Mr Wong noted that the concern was over the impact on global energy markets, food supply and supply chains – with the two warring countries being major exporters of wheat and precious metals. This, in turn, could affect Singapore’s economy and inflation.
Trade and Industry Minister Gan Kim Yong has already warned that the crisis has clouded Singapore’s economic outlook, and with Europe heavily reliant on Russian gas transiting through Ukraine, escalating energy costs are fuelling a knock-on increase in prices of other products. Retaliatory sanctions by major Western economies and their allies worldwide are also pushing up already elevated prices of fuels, grains and industrial metals.
The political scientist believes the reckless expansion of Nato provoked Russia. There is no question that President Vladimir Putin started the war and is responsible for how it is being waged. But why he did so is another matter. The mainstream view in the West is that he is an irrational, out-of-touch aggressor bent on creating a greater Russia in the mould of the former Soviet Union.
”The big issue now is what decisions and actions China takes,” Minister for Foreign Affairs Vivian Balakrishnan said in an interview with Haslinda Amin to be broadcast at the upcoming Bloomberg Live’s Asean Business Summit. ”If you get a deepening of the bifurcation of the global economy, of supply chains, of technology, this will be a very, very different world.”
Singapore last month became the first South-east Asian nation to say it is imposing unilateral sanctions against Russia for invading Ukraine, a move Balakrishnan said was necessary due to ”the egregiousness of it all”. Calling the invasion ”perhaps even a bigger moment than the fall of the Berlin Wall”, he said China has a greater economic stake than Russia in an ”integrated multilateral rules-based world.”
E-commerce delivery, manufacturing in S’pore may be hit by Shenzhen’s Covid-19 lockdown (Straits Times)
Consumers who bought goods on e-commerce platforms may have to wait a little longer as the citywide lockdown in Shenzhen could hit deliveries and supply chains across sectors from retail to manufacturing and electronics, experts and industry players said. The southern port city, which is also China’s tech and manufacturing hub, was placed under a seven-day lockdown from Sunday (March 13) to contain the spread of Covid-19.
Federal Reserve approves first interest rate hike in more than three years, sees six more ahead (CNBC)
- The Fed approved a 0.25 percentage point rate hike, the first increase since December 2018.
- Officials indicated an aggressive path ahead, with rate rises coming at each of the remaining six meetings in 2022.
- Members also pared expectations for economic growth this year and sharply raised their outlook for inflation.
Chinese tech stocks soar by record in Hong Kong as Beijing pledges support for troubled markets (SCMP)
China pledged to ensure market stability, the state-run Xinhua news agency reported on Wednesday, citing a State Council committee meeting chaired by vice-premier Liu He. It also added that talks with US agencies are progressing on accounting issues involving Chinese companies listed in New York.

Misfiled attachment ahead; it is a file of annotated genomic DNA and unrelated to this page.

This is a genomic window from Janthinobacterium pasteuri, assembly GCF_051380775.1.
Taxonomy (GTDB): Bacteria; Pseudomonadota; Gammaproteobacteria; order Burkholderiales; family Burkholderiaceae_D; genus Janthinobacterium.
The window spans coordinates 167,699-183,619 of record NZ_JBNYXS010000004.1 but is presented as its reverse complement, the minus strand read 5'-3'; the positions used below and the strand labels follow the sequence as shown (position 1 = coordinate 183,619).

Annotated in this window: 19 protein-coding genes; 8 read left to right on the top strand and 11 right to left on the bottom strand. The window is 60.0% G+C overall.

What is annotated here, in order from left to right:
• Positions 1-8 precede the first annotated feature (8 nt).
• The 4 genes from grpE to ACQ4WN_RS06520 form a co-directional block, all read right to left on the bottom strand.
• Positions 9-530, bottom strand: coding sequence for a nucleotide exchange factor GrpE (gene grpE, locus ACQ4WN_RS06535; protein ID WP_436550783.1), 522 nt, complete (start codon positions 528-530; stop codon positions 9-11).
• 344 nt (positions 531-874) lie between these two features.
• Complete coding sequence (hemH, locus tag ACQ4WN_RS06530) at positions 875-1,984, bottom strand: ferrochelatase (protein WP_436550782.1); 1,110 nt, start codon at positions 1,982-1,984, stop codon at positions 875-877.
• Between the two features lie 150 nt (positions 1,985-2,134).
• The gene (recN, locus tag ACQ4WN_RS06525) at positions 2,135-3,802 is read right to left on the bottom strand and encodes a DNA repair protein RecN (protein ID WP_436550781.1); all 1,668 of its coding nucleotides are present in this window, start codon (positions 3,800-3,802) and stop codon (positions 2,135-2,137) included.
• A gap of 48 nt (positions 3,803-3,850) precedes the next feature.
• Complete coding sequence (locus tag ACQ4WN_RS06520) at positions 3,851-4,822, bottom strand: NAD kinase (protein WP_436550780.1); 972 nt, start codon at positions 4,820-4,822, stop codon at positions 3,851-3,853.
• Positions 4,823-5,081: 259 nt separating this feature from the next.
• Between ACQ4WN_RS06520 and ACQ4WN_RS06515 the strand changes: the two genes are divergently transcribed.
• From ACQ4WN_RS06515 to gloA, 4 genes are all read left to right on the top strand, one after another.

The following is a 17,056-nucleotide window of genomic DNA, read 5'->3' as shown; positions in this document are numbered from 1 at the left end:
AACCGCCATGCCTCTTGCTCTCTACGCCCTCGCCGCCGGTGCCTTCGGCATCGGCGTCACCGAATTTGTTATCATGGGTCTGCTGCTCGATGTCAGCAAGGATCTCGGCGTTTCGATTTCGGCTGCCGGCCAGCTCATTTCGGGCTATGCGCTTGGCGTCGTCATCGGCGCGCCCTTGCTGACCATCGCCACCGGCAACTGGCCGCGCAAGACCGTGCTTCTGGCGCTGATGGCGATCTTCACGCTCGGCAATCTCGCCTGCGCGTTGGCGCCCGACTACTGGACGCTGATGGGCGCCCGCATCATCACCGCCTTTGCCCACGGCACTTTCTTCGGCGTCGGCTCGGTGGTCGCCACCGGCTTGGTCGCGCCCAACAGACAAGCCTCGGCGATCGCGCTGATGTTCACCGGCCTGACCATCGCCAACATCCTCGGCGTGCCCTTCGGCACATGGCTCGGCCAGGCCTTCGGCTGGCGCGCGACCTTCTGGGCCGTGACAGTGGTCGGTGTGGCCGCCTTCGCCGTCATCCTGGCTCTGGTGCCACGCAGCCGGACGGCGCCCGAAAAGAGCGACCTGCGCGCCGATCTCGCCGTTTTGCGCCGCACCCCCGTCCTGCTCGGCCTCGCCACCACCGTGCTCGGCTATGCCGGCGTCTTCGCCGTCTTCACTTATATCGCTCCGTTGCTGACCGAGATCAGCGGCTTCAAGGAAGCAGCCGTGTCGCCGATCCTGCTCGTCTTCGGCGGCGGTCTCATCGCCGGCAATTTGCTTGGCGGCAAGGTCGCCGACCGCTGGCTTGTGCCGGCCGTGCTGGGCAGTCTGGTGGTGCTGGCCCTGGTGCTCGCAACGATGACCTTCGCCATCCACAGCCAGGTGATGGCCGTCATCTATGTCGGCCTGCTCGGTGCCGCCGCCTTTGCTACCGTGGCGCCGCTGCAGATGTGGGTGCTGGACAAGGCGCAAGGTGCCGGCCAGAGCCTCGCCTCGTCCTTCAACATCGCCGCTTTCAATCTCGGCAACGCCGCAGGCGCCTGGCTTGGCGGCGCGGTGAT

Markets in Hong Kong and mainland China this week suffered one of their worst beatings since the 2008 crisis after JPMorgan Chase called most Chinese internet stocks under its coverage as “uninvestable” because global funds are shunning macro and geopolitical risks.
Some 41 per cent of workers in Singapore would rather continue working remotely, such as at home, than receive a bigger bonus. Workers who work from home found that it saved time and money from commuting and they have more personal time and higher productivity.
Enabling class action lawsuits could create alternative recourse for Singapore investors (Business Times)
GRAB’S share price slide since it went public on the Nasdaq has put it at risk of class action lawsuits in the United States, with a number of law firms inviting shareholders to join up and initiate investigations.
Such actions are relatively common in the US, but are not seen in Singapore for various reasons. Local investors have typically had to rely on regulators or market intermediaries – such as the Securities Investors Association (Singapore) – when in disputes with the board or management of listed companies.
Singapore new private homes sales drop to lowest since May 2020 amid CNY lull, dearth of launches (Straits Times)
Developers in Singapore put on sale more new private homes from existing projects last month but sold fewer units due to the typical Chinese New Year lull and the absence of major new launches.
Sentiment was also dampened by the prospect of rising interest rates, a surge in Covid-19 cases following the festivities and heightened geopolitical tensions from the Russia-Ukraine war, analysts said.
In 2019, STB had announced plans for the development of a 6.8ha site next to Jurong Lake to become a lifestyle and tourism hub in the 410ha Jurong Lake District – Singapore’s largest business district outside the Central Business District. When fully developed, the district will provide more than 100,000 new jobs and 20,000 new homes, said STB, adding that the site will be served by four major rail lines by the early 2030s – the North-South, East-West, Jurong Region and Cross-Island lines.
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